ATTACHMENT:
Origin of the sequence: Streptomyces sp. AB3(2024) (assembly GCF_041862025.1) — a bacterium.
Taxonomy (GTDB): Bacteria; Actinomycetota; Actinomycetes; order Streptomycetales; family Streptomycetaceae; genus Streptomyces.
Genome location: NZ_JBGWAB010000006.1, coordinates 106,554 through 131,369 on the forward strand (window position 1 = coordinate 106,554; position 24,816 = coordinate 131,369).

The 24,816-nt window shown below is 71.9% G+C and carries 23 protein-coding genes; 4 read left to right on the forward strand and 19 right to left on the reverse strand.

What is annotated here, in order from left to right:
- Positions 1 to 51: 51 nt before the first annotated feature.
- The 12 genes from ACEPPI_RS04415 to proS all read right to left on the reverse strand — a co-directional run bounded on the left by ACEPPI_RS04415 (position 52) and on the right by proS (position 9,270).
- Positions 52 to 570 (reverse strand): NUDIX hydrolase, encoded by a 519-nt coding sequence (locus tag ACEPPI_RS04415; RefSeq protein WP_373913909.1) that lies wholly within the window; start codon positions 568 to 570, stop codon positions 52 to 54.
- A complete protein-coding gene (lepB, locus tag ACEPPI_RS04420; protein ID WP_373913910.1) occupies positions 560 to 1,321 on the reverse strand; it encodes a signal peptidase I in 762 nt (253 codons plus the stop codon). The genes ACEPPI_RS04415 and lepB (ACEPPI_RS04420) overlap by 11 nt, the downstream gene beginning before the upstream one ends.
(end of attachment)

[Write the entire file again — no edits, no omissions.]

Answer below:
Origin of the sequence: Streptomyces sp. AB3(2024) (assembly GCF_041862025.1) — a bacterium.
Taxonomy (GTDB): Bacteria; Actinomycetota; Actinomycetes; order Streptomycetales; family Streptomycetaceae; genus Streptomyces.
Genome location: NZ_JBGWAB010000006.1, coordinates 106,554 through 131,369 on the forward strand (window position 1 = coordinate 106,554; position 24,816 = coordinate 131,369).

The 24,816-nt window shown below is 71.9% G+C and carries 23 protein-coding genes; 4 read left to right on the forward strand and 19 right to left on the reverse strand.

What is annotated here, in order from left to right:
- Positions 1 to 51: 51 nt before the first annotated feature.
- The 12 genes from ACEPPI_RS04415 to proS all read right to left on the reverse strand — a co-directional run bounded on the left by ACEPPI_RS04415 (position 52) and on the right by proS (position 9,270).
- Positions 52 to 570 (reverse strand): NUDIX hydrolase, encoded by a 519-nt coding sequence (locus tag ACEPPI_RS04415; RefSeq protein WP_373913909.1) that lies wholly within the window; start codon positions 568 to 570, stop codon positions 52 to 54.
- A complete protein-coding gene (lepB, locus tag ACEPPI_RS04420; protein ID WP_373913910.1) occupies positions 560 to 1,321 on the reverse strand; it encodes a signal peptidase I in 762 nt (253 codons plus the stop codon). The genes ACEPPI_RS04415 and lepB (ACEPPI_RS04420) overlap by 11 nt, the downstream gene beginning before the upstream one ends.